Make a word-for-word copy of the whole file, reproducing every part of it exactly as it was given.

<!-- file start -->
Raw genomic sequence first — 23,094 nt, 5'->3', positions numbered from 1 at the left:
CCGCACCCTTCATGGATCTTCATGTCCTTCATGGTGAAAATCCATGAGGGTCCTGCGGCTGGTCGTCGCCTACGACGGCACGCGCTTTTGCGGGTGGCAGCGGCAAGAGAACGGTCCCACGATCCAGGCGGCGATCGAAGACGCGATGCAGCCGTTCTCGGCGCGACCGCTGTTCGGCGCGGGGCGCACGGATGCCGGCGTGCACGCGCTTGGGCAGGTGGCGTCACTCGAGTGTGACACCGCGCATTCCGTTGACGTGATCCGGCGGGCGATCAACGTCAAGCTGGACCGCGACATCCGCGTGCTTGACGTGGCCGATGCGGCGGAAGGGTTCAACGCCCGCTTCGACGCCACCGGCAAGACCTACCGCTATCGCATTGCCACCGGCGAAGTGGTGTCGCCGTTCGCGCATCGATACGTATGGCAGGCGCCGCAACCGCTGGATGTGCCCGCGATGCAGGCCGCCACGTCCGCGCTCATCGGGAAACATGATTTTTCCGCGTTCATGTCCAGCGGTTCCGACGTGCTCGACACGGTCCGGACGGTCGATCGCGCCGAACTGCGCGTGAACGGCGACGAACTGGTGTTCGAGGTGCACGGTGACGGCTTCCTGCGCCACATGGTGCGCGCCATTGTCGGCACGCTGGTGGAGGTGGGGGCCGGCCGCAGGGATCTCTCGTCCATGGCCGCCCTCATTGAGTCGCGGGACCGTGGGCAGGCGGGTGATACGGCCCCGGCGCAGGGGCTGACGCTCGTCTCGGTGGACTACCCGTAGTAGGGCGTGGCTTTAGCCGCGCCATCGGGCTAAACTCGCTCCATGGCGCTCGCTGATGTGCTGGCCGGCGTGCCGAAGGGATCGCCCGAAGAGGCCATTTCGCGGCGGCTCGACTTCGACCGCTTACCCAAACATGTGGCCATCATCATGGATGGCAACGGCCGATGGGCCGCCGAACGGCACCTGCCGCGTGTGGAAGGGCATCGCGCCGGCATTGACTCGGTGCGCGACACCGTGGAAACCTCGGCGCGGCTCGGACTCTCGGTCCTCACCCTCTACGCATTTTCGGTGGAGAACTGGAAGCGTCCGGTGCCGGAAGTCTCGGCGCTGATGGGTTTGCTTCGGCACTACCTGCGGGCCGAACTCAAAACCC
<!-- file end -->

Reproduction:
Raw genomic sequence first — 23,094 nt, 5'->3', positions numbered from 1 at the left:
CCGCACCCTTCATGGATCTTCATGTCCTTCATGGTGAAAATCCATGAGGGTCCTGCGGCTGGTCGTCGCCTACGACGGCACGCGCTTTTGCGGGTGGCAGCGGCAAGAGAACGGTCCCACGATCCAGGCGGCGATCGAAGACGCGATGCAGCCGTTCTCGGCGCGACCGCTGTTCGGCGCGGGGCGCACGGATGCCGGCGTGCACGCGCTTGGGCAGGTGGCGTCACTCGAGTGTGACACCGCGCATTCCGTTGACGTGATCCGGCGGGCGATCAACGTCAAGCTGGACCGCGACATCCGCGTGCTTGACGTGGCCGATGCGGCGGAAGGGTTCAACGCCCGCTTCGACGCCACCGGCAAGACCTACCGCTATCGCATTGCCACCGGCGAAGTGGTGTCGCCGTTCGCGCATCGATACGTATGGCAGGCGCCGCAACCGCTGGATGTGCCCGCGATGCAGGCCGCCACGTCCGCGCTCATCGGGAAACATGATTTTTCCGCGTTCATGTCCAGCGGTTCCGACGTGCTCGACACGGTCCGGACGGTCGATCGCGCCGAACTGCGCGTGAACGGCGACGAACTGGTGTTCGAGGTGCACGGTGACGGCTTCCTGCGCCACATGGTGCGCGCCATTGTCGGCACGCTGGTGGAGGTGGGGGCCGGCCGCAGGGATCTCTCGTCCATGGCCGCCCTCATTGAGTCGCGGGACCGTGGGCAGGCGGGTGATACGGCCCCGGCGCAGGGGCTGACGCTCGTCTCGGTGGACTACCCGTAGTAGGGCGTGGCTTTAGCCGCGCCATCGGGCTAAACTCGCTCCATGGCGCTCGCTGATGTGCTGGCCGGCGTGCCGAAGGGATCGCCCGAAGAGGCCATTTCGCGGCGGCTCGACTTCGACCGCTTACCCAAACATGTGGCCATCATCATGGATGGCAACGGCCGATGGGCCGCCGAACGGCACCTGCCGCGTGTGGAAGGGCATCGCGCCGGCATTGACTCGGTGCGCGACACCGTGGAAACCTCGGCGCGGCTCGGACTCTCGGTCCTCACCCTCTACGCATTTTCGGTGGAGAACTGGAAGCGTCCGGTGCCGGAAGTCTCGGCGCTGATGGGTTTGCTTCGGCACTACCTGCGGGCCGAACTCAAAACCC